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Major brokerages are set to raise pay for newly hired college graduates this year as competition for talent intensifies, amid a rebound in retail business and a chronic labor shortage.

Daiwa Securities Group Inc. plans to increase base salaries for the 600 school leavers starting in April from the ¥245,000 ($2,300) a month their predecessors got a year ago, a person with knowledge of the matter said. Mitsubishi UFJ Morgan Stanley Securities Co. is also considering an increase, spokesman Koji Ichihashi said, without giving an amount. Mizuho Securities Co. said last May that it would boost the monthly amount to ¥245,000 to compete with Nomura Holdings Inc. and Daiwa. Nomura, by contrast, has no plans to raise graduate pay, according to a person with knowledge of the matter.

The increase at Daiwa will make its freshmen the highest paid among the nation’s biggest brokerages, which are competing for staff to work mainly at their retail branches as individuals show a renewed appetite to trade securities. Japanese companies, which traditionally recruit graduates in the spring, are facing pressure to boost wages in the tightest job market in decades.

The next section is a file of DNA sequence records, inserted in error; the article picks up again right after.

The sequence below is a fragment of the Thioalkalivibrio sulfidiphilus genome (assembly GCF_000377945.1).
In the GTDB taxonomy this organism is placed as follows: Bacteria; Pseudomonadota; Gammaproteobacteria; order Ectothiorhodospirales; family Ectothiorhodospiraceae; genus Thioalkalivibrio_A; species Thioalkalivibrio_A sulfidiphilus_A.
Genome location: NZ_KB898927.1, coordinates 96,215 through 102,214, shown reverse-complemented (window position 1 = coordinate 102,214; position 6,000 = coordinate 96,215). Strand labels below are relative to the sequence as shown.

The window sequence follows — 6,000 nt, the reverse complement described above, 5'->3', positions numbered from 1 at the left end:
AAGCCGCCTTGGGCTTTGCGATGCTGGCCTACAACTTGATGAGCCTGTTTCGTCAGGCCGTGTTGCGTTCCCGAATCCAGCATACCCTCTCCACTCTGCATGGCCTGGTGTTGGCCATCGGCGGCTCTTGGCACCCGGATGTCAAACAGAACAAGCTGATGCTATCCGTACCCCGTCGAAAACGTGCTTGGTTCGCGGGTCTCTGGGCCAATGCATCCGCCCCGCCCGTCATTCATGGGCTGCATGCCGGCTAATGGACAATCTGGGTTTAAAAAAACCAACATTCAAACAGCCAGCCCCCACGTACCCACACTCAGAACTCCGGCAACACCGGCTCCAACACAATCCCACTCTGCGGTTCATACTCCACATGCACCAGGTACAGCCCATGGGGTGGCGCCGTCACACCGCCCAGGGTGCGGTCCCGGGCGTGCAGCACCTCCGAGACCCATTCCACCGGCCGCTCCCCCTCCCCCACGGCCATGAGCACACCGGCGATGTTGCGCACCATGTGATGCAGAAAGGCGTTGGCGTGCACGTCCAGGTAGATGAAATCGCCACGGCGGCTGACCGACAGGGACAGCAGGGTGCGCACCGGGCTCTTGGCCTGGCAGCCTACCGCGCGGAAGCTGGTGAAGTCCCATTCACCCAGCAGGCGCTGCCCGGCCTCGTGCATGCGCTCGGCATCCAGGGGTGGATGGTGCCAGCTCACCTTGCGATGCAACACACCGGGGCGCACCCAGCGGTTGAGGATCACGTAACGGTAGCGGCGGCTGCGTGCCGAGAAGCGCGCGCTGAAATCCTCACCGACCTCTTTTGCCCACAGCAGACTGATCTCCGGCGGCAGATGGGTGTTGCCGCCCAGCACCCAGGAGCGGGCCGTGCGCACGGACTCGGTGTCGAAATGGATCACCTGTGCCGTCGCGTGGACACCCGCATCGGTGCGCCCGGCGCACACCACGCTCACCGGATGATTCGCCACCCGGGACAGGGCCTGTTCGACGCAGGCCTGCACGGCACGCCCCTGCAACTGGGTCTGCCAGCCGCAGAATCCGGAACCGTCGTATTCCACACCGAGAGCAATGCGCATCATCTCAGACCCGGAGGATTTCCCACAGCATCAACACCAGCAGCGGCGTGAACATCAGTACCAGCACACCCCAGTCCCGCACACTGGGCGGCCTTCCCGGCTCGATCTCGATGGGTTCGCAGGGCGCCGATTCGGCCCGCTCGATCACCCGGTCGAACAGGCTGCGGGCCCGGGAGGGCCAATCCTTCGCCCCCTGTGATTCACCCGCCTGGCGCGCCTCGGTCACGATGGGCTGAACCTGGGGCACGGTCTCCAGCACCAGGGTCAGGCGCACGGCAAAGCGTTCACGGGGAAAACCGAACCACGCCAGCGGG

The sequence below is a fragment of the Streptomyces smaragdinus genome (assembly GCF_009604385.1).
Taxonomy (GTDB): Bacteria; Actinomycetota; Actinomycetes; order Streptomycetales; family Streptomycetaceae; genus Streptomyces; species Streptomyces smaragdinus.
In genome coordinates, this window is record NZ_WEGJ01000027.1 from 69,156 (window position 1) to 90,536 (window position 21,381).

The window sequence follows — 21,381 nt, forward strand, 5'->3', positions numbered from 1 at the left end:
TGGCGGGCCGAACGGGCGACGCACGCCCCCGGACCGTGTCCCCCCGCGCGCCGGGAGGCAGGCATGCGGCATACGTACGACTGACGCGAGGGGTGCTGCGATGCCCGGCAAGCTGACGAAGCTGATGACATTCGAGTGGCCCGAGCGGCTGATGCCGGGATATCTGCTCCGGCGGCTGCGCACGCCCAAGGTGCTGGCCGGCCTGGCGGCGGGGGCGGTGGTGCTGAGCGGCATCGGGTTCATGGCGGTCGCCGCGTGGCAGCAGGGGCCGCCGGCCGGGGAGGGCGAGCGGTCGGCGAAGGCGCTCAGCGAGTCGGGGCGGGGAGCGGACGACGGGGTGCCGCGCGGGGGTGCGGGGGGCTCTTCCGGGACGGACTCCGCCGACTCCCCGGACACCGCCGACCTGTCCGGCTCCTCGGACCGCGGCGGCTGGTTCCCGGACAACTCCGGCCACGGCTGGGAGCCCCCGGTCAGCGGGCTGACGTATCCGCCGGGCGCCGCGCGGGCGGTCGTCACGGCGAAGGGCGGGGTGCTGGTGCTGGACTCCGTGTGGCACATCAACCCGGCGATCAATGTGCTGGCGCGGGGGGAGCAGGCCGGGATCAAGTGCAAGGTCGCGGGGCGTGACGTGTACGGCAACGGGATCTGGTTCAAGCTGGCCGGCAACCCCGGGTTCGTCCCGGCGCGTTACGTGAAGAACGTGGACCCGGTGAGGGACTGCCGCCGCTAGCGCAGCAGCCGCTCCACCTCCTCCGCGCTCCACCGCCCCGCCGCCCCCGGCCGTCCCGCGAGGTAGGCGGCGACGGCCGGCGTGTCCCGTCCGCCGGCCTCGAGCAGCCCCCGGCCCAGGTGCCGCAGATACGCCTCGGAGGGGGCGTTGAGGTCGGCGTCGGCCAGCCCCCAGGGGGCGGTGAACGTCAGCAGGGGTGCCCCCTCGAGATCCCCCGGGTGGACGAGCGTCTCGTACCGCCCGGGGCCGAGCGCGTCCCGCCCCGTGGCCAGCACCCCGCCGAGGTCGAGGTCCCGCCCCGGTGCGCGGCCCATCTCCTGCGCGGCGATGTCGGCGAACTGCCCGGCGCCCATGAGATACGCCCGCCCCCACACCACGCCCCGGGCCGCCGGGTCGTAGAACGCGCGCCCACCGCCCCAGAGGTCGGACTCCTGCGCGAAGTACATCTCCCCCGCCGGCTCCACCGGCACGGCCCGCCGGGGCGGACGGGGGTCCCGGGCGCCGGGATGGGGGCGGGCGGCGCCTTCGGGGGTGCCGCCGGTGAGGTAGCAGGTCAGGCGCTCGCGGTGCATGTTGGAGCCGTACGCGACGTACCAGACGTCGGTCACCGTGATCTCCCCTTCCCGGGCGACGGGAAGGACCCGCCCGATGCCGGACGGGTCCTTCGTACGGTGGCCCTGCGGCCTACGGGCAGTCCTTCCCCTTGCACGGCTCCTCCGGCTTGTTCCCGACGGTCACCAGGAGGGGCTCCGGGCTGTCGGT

“Pay is one of the most significant factors to attract good students,” Japan Securities Dealers Association Chairman Shigeharu Suzuki said in an interview. “Brokers need staff who can persuade clients to purchase investment products with proper explanations and consulting,” said Suzuki, who is a former chairman of Daiwa.

Spokeswoman Reiko Ohashi said Daiwa has yet to make a decision on graduate pay. Separately, Ohashi said the company plans to raise compensation for some existing employees with young families by about 4 to 5 percent. Seiji Sato, a spokesman for Nomura, said no decision has been made on graduate salaries, as did Hokuto Sawada for SMBC Nikko Securities Inc.

On top of base salaries, workers at Japanese companies usually get bonuses that amount to several months’ pay.

Domestic brokerages are relying more on retail business to boost revenue after the nation’s stocks touched a 26-year high earlier this year. Individuals even bought shares during this month’s market turmoil, purchasing a record net ¥745.8 billion from Feb. 5 to Feb. 9, according to Tokyo Stock Exchange data.

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